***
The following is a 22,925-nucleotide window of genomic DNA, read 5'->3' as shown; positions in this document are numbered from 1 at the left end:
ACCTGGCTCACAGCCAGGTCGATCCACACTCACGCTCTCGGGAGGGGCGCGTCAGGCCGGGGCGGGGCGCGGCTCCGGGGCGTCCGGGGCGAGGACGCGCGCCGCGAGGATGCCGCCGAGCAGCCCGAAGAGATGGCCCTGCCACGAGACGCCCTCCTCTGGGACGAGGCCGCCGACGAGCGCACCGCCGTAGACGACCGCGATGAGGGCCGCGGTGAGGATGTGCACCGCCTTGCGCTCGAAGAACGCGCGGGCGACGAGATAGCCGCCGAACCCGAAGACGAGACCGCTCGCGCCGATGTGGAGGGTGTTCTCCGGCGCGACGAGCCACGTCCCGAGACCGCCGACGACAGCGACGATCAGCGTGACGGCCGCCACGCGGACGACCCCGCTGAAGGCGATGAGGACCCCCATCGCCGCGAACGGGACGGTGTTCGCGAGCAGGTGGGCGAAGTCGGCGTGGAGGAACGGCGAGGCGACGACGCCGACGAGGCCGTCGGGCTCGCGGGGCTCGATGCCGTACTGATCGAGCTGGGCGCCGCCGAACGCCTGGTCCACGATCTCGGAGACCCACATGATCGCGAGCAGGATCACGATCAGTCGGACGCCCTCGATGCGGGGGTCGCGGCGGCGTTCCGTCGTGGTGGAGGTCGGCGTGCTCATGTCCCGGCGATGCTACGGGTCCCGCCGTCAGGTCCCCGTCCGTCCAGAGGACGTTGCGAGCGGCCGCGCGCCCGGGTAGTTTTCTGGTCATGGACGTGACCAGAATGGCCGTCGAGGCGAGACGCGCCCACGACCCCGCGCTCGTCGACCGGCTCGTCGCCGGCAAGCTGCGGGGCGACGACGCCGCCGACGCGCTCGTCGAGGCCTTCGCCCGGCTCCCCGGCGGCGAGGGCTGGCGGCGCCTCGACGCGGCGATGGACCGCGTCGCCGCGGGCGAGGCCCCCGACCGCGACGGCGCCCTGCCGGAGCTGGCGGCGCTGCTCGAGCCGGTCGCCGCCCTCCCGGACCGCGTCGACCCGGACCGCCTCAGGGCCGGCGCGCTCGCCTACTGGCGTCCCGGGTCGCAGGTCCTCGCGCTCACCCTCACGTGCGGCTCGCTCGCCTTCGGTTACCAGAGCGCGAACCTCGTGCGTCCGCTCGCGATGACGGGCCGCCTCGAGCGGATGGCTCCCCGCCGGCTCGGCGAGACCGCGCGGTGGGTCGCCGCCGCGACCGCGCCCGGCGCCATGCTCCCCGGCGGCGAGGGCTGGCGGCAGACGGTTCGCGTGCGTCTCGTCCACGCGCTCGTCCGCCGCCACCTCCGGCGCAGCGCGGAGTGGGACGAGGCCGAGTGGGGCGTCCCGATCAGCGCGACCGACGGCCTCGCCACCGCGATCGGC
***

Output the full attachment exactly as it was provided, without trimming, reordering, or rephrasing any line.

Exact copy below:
The following is a 22,925-nucleotide window of genomic DNA, read 5'->3' as shown; positions in this document are numbered from 1 at the left end:
ACCTGGCTCACAGCCAGGTCGATCCACACTCACGCTCTCGGGAGGGGCGCGTCAGGCCGGGGCGGGGCGCGGCTCCGGGGCGTCCGGGGCGAGGACGCGCGCCGCGAGGATGCCGCCGAGCAGCCCGAAGAGATGGCCCTGCCACGAGACGCCCTCCTCTGGGACGAGGCCGCCGACGAGCGCACCGCCGTAGACGACCGCGATGAGGGCCGCGGTGAGGATGTGCACCGCCTTGCGCTCGAAGAACGCGCGGGCGACGAGATAGCCGCCGAACCCGAAGACGAGACCGCTCGCGCCGATGTGGAGGGTGTTCTCCGGCGCGACGAGCCACGTCCCGAGACCGCCGACGACAGCGACGATCAGCGTGACGGCCGCCACGCGGACGACCCCGCTGAAGGCGATGAGGACCCCCATCGCCGCGAACGGGACGGTGTTCGCGAGCAGGTGGGCGAAGTCGGCGTGGAGGAACGGCGAGGCGACGACGCCGACGAGGCCGTCGGGCTCGCGGGGCTCGATGCCGTACTGATCGAGCTGGGCGCCGCCGAACGCCTGGTCCACGATCTCGGAGACCCACATGATCGCGAGCAGGATCACGATCAGTCGGACGCCCTCGATGCGGGGGTCGCGGCGGCGTTCCGTCGTGGTGGAGGTCGGCGTGCTCATGTCCCGGCGATGCTACGGGTCCCGCCGTCAGGTCCCCGTCCGTCCAGAGGACGTTGCGAGCGGCCGCGCGCCCGGGTAGTTTTCTGGTCATGGACGTGACCAGAATGGCCGTCGAGGCGAGACGCGCCCACGACCCCGCGCTCGTCGACCGGCTCGTCGCCGGCAAGCTGCGGGGCGACGACGCCGCCGACGCGCTCGTCGAGGCCTTCGCCCGGCTCCCCGGCGGCGAGGGCTGGCGGCGCCTCGACGCGGCGATGGACCGCGTCGCCGCGGGCGAGGCCCCCGACCGCGACGGCGCCCTGCCGGAGCTGGCGGCGCTGCTCGAGCCGGTCGCCGCCCTCCCGGACCGCGTCGACCCGGACCGCCTCAGGGCCGGCGCGCTCGCCTACTGGCGTCCCGGGTCGCAGGTCCTCGCGCTCACCCTCACGTGCGGCTCGCTCGCCTTCGGTTACCAGAGCGCGAACCTCGTGCGTCCGCTCGCGATGACGGGCCGCCTCGAGCGGATGGCTCCCCGCCGGCTCGGCGAGACCGCGCGGTGGGTCGCCGCCGCGACCGCGCCCGGCGCCATGCTCCCCGGCGGCGAGGGCTGGCGGCAGACGGTTCGCGTGCGTCTCGTCCACGCGCTCGTCCGCCGCCACCTCCGGCGCAGCGCGGAGTGGGACGAGGCCGAGTGGGGCGTCCCGATCAGCGCGACCGACGGCCTCGCCACCGCGATCGGC